31:03 – Increased perceived longevity. Nuances and quantity of experiences increases perceptual time. Life seems to speed up as we get older just because life gets less memorable, more repetitive. Monotony collapses time and novelty unfolds it. Downside of the idea of flow. Time experience is based on what we can remember.
37:15 – Tips to make a date memorable. Tips for planning parties. Plan 3 phases of a party, for example move the party in different rooms, different drinks, and change activities. It will feel like a longer party even if it took the same amount of time. It's kind of narrative fallacy used to our advantage.
41:05 – Memory images. Creating images for everything. Our brain prefers visual information and novelty. Collect numbers wandering in your house. The funnier, the looter, the more bizarre images, the better. Our brain takes 20% of our energy consumption. We forget dreams because our brain thinks it's junk data.
44:26 – Make images dirty and sexual. Use multiple senses too. Include smells, feelings, multi-sensory experiences. How we can remember songs even if we don't listen them for 10 years. Write your feelings and thoughts at the end of each book you read. Very useful if you are getting into speed reading or want to remember what the book was about, snippents will give you cues to remember it. Nat's book notes are efficient to remember core parts of a book. Neil's tactic to give attention to books’ concepts.
50:53 – Repetition. Nat's 3 layers strategy: pull out all important sections, bold important parts of sections, then highlight the most important part of the bolded part. Layer 4: adding a summary.
53:02 – The Method of Loci. Using memory images based on your environment. If you have to remember a speech, visualize the points you want to talk about at specific places. You can remember your speech by looking at specific parts of the auditorium or walking through the stage. Useful to remember dance movements. Advantages of the memory palace vs the Loci method.
55:59 – Remembering numbers. The PAO system: Person, Action, Object. First, associate an image to numbers going from 0 to 99. Remembering a 6 digit number can be done mixing the person of the first pair of digits, with the action of the second, and object of the third.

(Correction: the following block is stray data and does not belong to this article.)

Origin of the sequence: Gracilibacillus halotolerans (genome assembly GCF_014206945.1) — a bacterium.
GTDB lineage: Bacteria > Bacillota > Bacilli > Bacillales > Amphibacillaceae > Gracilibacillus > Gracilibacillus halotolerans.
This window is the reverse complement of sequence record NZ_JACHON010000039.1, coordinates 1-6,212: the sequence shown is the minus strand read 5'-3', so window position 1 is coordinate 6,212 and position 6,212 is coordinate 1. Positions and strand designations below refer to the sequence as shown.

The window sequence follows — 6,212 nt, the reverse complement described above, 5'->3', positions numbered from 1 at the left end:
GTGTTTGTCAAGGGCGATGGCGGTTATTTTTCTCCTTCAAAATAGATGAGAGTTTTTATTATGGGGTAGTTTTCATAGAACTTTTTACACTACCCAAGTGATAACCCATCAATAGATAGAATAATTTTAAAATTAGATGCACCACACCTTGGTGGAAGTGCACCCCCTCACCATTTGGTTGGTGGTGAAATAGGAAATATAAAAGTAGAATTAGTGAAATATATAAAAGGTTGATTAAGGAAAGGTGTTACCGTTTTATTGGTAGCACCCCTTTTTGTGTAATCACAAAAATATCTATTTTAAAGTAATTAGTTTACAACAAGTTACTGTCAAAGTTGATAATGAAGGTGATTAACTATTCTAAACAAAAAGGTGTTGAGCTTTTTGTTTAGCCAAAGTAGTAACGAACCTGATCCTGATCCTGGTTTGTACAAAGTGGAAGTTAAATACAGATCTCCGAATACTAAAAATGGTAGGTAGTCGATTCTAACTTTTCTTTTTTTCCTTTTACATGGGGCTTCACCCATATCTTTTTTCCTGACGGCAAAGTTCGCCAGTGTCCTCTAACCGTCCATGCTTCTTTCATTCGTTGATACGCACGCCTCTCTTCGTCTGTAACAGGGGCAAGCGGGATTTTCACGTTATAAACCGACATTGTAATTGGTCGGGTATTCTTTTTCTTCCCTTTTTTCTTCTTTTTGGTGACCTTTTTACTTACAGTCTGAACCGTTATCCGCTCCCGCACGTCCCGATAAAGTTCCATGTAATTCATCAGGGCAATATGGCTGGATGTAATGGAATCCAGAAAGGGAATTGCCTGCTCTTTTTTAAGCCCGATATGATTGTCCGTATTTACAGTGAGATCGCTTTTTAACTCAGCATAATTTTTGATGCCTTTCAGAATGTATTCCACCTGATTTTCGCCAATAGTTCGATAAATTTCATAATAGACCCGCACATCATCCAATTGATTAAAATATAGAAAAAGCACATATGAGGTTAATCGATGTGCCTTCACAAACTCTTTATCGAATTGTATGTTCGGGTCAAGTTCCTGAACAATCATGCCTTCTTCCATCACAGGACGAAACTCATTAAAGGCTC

1:01:00 – Tangents. Memory training companies.
1:03:20 – Learning advice. How to get further the OK plateau. Experiments on memorizing. How the early University experiments on memory looked like. Reaching the peak of memory training is not about the hours put in, but the quality of those hours. During the first phase, known as the “cognitive stage,” you’re intellectualizing the task and discovering new strategies to accomplish it more proficiently. During the second “associative stage,” you’re concentrating less, making fewer major errors, and generally becoming more efficient. Finally you reach what Fitts called the “autonomous stage,” when you figure that you’ve gotten as good as you need to get at the task and you’re basically running on autopilot. You could call it the “OK plateau”, the point at which you decide you’re OK with how good you are at something, turn on autopilot, and stop improving.
Breaking up the OK plateau. When you deliberately want to get better at something, you may get initially worse. Sometimes you need to go down to get at a higher point later. It's not enjoyable in the short term. You have to deliberately make yourself uncomfortable to break the plateau. Changing variables to find where the weaknesses are. The 10.000 hours rule.
1:14:18 – Other books and resources about memory training.
1:18:48 – Get the story part reading the book! If you want to listen the bonus material, get the book note we use for the show, go to our Patreon page
. There you can comment about the book too after they come out. You can also join our monthly hangout. On our first hangout we have a very interesting conversation for an hour and a half. You can support the show in additional ways buying stuff on our Support page
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book reviews ;)
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and @Nat Eliason (@nateliason)